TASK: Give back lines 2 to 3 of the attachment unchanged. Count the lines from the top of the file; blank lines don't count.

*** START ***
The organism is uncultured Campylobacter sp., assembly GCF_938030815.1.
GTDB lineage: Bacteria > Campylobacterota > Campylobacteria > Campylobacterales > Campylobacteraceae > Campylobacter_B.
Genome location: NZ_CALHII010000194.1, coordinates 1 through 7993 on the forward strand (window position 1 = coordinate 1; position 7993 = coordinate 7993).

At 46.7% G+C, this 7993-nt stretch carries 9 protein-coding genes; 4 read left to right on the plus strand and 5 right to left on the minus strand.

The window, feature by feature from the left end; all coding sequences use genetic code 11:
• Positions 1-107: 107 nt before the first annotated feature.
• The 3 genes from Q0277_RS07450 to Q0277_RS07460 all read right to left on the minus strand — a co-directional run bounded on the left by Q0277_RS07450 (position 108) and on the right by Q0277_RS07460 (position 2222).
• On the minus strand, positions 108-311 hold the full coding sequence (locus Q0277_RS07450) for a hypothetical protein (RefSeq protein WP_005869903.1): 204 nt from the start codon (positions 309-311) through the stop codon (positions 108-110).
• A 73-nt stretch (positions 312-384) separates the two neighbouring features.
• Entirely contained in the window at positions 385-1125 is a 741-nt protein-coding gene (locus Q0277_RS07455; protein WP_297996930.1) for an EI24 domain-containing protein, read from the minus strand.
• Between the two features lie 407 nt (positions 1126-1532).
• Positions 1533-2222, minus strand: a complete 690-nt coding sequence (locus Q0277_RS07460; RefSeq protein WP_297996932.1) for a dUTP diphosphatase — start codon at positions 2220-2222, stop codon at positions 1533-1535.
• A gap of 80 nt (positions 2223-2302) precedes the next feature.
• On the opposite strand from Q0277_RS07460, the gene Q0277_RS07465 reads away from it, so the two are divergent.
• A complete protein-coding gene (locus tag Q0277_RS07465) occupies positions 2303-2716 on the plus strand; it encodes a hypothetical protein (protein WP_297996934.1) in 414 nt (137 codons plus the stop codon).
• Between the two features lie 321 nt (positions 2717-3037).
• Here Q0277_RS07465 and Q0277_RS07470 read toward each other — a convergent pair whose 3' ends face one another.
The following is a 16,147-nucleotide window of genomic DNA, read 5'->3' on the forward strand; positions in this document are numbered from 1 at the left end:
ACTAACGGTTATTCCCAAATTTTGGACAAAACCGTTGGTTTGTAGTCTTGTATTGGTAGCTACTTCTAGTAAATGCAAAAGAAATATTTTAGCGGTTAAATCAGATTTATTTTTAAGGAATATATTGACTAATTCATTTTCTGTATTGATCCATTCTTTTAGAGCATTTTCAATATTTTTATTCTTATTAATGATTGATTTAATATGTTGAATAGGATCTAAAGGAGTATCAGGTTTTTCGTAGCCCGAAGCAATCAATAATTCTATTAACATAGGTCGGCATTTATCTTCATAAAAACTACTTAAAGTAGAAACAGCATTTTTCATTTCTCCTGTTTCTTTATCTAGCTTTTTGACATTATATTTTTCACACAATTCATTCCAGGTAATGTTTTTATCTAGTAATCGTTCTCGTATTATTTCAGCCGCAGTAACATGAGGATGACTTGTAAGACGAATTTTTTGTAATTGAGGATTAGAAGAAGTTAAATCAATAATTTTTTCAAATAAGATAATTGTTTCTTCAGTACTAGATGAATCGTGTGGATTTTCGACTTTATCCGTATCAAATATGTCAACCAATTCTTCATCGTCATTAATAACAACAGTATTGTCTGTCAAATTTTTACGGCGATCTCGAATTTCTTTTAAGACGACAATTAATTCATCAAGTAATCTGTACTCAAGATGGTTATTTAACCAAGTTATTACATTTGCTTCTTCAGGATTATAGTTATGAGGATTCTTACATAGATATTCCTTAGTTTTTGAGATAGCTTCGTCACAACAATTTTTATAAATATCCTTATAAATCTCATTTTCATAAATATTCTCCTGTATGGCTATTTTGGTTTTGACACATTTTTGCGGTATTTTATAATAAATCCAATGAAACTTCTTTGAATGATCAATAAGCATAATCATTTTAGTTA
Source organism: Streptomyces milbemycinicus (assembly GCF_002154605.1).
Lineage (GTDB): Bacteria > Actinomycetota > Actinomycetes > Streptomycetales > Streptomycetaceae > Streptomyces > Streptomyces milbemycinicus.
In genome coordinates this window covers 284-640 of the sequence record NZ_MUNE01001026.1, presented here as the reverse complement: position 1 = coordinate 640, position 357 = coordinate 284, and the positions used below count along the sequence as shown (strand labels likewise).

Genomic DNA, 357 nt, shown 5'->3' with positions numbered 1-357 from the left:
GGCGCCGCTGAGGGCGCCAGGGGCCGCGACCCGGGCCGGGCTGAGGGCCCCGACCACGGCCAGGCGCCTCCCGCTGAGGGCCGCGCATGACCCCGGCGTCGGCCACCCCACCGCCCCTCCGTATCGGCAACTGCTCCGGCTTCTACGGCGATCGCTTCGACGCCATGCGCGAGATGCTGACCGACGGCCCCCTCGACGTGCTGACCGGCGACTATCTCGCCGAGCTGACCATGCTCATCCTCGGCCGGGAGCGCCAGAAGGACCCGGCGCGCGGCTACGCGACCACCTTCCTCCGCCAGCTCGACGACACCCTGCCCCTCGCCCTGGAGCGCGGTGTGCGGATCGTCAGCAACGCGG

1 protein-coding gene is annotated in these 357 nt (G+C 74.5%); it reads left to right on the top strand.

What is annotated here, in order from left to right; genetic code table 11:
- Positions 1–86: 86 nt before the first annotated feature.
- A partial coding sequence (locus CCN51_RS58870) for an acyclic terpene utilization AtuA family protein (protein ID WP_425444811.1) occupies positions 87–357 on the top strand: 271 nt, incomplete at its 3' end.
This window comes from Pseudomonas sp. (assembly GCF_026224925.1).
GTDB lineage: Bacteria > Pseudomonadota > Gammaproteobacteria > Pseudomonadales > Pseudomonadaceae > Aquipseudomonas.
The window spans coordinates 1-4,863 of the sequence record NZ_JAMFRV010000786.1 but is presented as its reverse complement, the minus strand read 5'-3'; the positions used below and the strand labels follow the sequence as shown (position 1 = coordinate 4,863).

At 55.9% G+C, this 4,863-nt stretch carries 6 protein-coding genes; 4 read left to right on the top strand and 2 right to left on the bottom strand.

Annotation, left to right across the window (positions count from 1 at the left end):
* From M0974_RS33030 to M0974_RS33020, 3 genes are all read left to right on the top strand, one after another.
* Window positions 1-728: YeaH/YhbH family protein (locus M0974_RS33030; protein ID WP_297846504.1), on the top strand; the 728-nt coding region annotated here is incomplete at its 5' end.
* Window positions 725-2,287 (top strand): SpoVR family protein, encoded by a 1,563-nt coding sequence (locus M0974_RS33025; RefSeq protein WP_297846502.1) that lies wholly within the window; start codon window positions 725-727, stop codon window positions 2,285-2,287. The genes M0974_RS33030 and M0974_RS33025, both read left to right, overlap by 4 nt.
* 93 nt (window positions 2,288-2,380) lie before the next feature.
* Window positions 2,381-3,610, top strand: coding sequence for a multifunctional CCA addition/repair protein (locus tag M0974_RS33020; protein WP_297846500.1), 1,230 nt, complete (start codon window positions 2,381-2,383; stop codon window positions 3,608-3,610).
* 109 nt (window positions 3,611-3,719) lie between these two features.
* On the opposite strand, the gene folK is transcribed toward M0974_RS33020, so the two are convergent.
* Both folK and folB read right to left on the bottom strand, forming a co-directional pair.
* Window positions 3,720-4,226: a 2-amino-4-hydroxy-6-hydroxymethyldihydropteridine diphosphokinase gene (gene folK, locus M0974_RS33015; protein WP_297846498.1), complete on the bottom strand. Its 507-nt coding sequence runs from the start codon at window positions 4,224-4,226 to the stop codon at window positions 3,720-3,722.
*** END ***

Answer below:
GTDB lineage: Bacteria > Campylobacterota > Campylobacteria > Campylobacterales > Campylobacteraceae > Campylobacter_B.
Genome location: NZ_CALHII010000194.1, coordinates 1 through 7993 on the forward strand (window position 1 = coordinate 1; position 7993 = coordinate 7993).